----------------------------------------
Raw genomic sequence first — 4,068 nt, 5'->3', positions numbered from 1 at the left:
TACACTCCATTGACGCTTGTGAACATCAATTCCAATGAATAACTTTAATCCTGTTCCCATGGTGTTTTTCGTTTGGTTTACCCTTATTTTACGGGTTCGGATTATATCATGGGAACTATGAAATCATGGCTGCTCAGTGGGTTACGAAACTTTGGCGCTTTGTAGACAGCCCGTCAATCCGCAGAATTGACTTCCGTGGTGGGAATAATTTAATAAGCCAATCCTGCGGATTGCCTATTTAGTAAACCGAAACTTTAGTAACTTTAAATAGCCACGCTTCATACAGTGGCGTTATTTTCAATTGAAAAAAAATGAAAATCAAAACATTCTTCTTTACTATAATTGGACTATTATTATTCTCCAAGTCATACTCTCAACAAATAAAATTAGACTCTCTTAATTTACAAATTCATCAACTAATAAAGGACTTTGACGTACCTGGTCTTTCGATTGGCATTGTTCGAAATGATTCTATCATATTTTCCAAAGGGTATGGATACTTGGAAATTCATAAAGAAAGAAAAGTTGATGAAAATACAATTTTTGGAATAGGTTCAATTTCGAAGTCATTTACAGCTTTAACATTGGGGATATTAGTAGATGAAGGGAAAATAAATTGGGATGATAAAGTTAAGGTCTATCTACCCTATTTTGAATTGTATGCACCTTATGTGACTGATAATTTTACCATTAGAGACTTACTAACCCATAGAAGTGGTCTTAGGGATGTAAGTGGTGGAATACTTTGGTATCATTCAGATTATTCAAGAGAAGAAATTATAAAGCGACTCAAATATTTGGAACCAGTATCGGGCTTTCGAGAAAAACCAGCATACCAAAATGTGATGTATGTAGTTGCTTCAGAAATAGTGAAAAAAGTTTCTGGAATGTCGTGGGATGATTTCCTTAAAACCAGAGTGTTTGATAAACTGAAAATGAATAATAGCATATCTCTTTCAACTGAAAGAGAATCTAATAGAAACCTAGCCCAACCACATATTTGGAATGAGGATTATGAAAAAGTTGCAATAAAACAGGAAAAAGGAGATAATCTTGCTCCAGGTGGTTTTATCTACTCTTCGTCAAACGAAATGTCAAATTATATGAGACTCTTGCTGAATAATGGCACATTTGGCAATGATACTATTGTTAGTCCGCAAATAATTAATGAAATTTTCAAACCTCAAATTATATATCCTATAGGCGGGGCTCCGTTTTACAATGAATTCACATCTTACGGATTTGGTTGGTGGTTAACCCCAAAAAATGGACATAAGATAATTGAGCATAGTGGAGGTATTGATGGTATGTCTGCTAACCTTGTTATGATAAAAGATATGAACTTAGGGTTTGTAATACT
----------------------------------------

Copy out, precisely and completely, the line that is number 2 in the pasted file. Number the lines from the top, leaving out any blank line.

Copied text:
TACACTCCATTGACGCTTGTGAACATCAATTCCAATGAATAACTTTAATCCTGTTCCCATGGTGTTTTTCGTTTGGTTTACCCTTATTTTACGGGTTCGGATTATATCATGGGAACTATGAAATCATGGCTGCTCAGTGGGTTACGAAACTTTGGCGCTTTGTAGACAGCCCGTCAATCCGCAGAATTGACTTCCGTGGTGGGAATAATTTAATAAGCCAATCCTGCGGATTGCCTATTTAGTAAACCGAAACTTTAGTAACTTTAAATAGCCACGCTTCATACAGTGGCGTTATTTTCAATTGAAAAAAAATGAAAATCAAAACATTCTTCTTTACTATAATTGGACTATTATTATTCTCCAAGTCATACTCTCAACAAATAAAATTAGACTCTCTTAATTTACAAATTCATCAACTAATAAAGGACTTTGACGTACCTGGTCTTTCGATTGGCATTGTTCGAAATGATTCTATCATATTTTCCAAAGGGTATGGATACTTGGAAATTCATAAAGAAAGAAAAGTTGATGAAAATACAATTTTTGGAATAGGTTCAATTTCGAAGTCATTTACAGCTTTAACATTGGGGATATTAGTAGATGAAGGGAAAATAAATTGGGATGATAAAGTTAAGGTCTATCTACCCTATTTTGAATTGTATGCACCTTATGTGACTGATAATTTTACCATTAGAGACTTACTAACCCATAGAAGTGGTCTTAGGGATGTAAGTGGTGGAATACTTTGGTATCATTCAGATTATTCAAGAGAAGAAATTATAAAGCGACTCAAATATTTGGAACCAGTATCGGGCTTTCGAGAAAAACCAGCATACCAAAATGTGATGTATGTAGTTGCTTCAGAAATAGTGAAAAAAGTTTCTGGAATGTCGTGGGATGATTTCCTTAAAACCAGAGTGTTTGATAAACTGAAAATGAATAATAGCATATCTCTTTCAACTGAAAGAGAATCTAATAGAAACCTAGCCCAACCACATATTTGGAATGAGGATTATGAAAAAGTTGCAATAAAACAGGAAAAAGGAGATAATCTTGCTCCAGGTGGTTTTATCTACTCTTCGTCAAACGAAATGTCAAATTATATGAGACTCTTGCTGAATAATGGCACATTTGGCAATGATACTATTGTTAGTCCGCAAATAATTAATGAAATTTTCAAACCTCAAATTATATATCCTATAGGCGGGGCTCCGTTTTACAATGAATTCACATCTTACGGATTTGGTTGGTGGTTAACCCCAAAAAATGGACATAAGATAATTGAGCATAGTGGAGGTATTGATGGTATGTCTGCTAACCTTGTTATGATAAAAGATATGAACTTAGGGTTTGTAATACT